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Chainging Taiga: Challenges for Mongolia’s Reindeer HerdersChainging Taiga: Challenges for Mongolia’s Reindeer Herders
Mongolia’s reindeer herders and their taiga homeland are today facing unprecedented challenges from unregulated mining, forest logging, loss of access to natural resources, tourism, and climate change.
Available online at: http://www.grida.no/publications/pot/changing-taiga
Observed and predicted seasonal temperatures in northwest Mongolia Observed and predicted seasonal temperatures in northwest Mongolia
Herders note that autumn seems colder and longer. The winters are generally colder and have more snow, though 2011 had little snow compared to other years. Herders were not concerned about dzuds, or extreme winter weather conditions, as reindeer are well adapted to cold winds and deep snow. The herders sometimes experience frozen pastures (as in August 2009). While frozen pastures are a disaster to tundra reindeer husbandry, the taiga herders ...
24 Mar 2012 - by Riccardo Pravettoni, GRID-Arendal
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Climate change in Mongolia Climate change in Mongolia
Herders from both the East and the West Taiga are concerned about the environmental changes that are taking place in their homeland. They report that snow seems to take longer to melt during springtime. Summers seem shorter and hotter, making it more challenging for the reindeer that prefer cooler temperatures. Patches of snow and ice that used to last through summer are now disappearing in mid-July. The rivers have less water and the ...
24 Mar 2012 - by Riccardo Pravettoni, GRID-Arendal
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Protected areas of Hovsgol aimag Protected areas of Hovsgol aimag
Mongolia has made a number of international commitments to protect its biodiversity, including ratifying all major international biodiversity conventions. As of 2009, protected areas covered 14% of Mongolia, and the country had set a target to protect 30% of the territory before 2015 (WWF 2010). However, according to an assessment by the World Wildlife Fund (WWF 2010), there appears to be little capacity to manage and enforce measures e...
23 Mar 2012 - by Riccardo Pravettoni, GRID-Arendal
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Reindeer husbandry and political changes in Mongolia - A short history Reindeer husbandry and political changes in Mongolia - A short history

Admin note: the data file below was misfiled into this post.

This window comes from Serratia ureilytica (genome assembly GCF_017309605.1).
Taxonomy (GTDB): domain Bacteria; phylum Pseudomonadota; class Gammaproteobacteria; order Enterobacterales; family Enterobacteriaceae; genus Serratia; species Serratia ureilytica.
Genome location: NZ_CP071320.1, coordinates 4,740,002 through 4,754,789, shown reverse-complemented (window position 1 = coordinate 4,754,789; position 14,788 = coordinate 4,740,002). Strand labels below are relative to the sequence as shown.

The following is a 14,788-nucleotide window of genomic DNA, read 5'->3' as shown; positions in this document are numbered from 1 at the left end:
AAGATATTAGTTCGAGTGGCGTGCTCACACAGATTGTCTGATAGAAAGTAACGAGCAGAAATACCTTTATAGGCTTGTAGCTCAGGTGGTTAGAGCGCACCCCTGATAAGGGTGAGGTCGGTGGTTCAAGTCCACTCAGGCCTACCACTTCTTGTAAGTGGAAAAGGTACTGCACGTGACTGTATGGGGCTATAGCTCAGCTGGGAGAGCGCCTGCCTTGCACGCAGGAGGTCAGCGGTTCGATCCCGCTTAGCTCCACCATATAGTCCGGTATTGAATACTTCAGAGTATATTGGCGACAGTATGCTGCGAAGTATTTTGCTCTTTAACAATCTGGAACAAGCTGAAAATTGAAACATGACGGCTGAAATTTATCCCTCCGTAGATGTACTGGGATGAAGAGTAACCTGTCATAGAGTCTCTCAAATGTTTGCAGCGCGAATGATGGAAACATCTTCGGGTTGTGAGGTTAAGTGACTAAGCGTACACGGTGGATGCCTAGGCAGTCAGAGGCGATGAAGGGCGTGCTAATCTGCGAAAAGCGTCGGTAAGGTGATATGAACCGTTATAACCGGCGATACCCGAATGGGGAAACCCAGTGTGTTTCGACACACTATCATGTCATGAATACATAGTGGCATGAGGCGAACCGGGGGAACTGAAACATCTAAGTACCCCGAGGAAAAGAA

Despite the changing political landscape of Mongolia over the last hundred years, the traditional reindeer herding system has been maintained. Nevertheless, recent political and economic transitions and upheavals have altered the Dukha community’s way of life and relationship with their natural environment and the herders now face an uncertain future.
23 Mar 2012 - by Riccardo Pravettoni, GRID-Arendal
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Semi-domesticated reindeer across Eurasia Semi-domesticated reindeer across Eurasia
Pastoralism, or extensive grazing on rangelands for livestock production, is a key production system of the world’s dryland areas. It provides a livelihood for between 100 and 200 million people (CBD Secretariat 2010), supplies 10% of the world’s meat production through approximately one billion heads of livestock, and makes a significant economic contribution to some of the world’s poorest regions (FAO 2001; WISP 2010).
24 Mar 2012 - by Riccardo Pravettoni, GRID-Arendal
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Mongolia Mongolia
Mongolia geopolitical map
24 Mar 2012 - by Riccardo Pravettoni, GRID-Arendal
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Reindeer herding camps in the East Taiga A snapshot from 2011 Reindeer herding camps in the East Taiga A snapshot from 2011
Guided tours to the reindeer herders are an established tourist attraction promoted by national and international tourism companies. In the West Taiga, tourists stay in tourist camps established beside the Shishged River, outside the summer pasture area. Herders from Camp 1 in the East Taiga prefer pastures close to the sum centre from May to September so that their camps are easily accessible to tourists. Apart from sporadic income fro...
24 Mar 2012 - by Riccardo Pravettoni, GRID-Arendal
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Biomes and vegetation of Hovsgol aimag Biomes and vegetation of Hovsgol aimag
Mongolia’s taiga is located at the southern edge of the biome in Eurasia. It is also the most southerly location of reindeer husbandry in the world. Mongolian reindeer husbandry occurs within the Shishged River watershed of the Altai-Sayan, the largest mountain range in southern Siberia. Straddling the Republic of Tuva on the Russian/Mongolian border, it is recognized as an area of global importance for terrestrial biodiversity.
23 Mar 2012 - by Riccardo Pravettoni, GRID-Arendal
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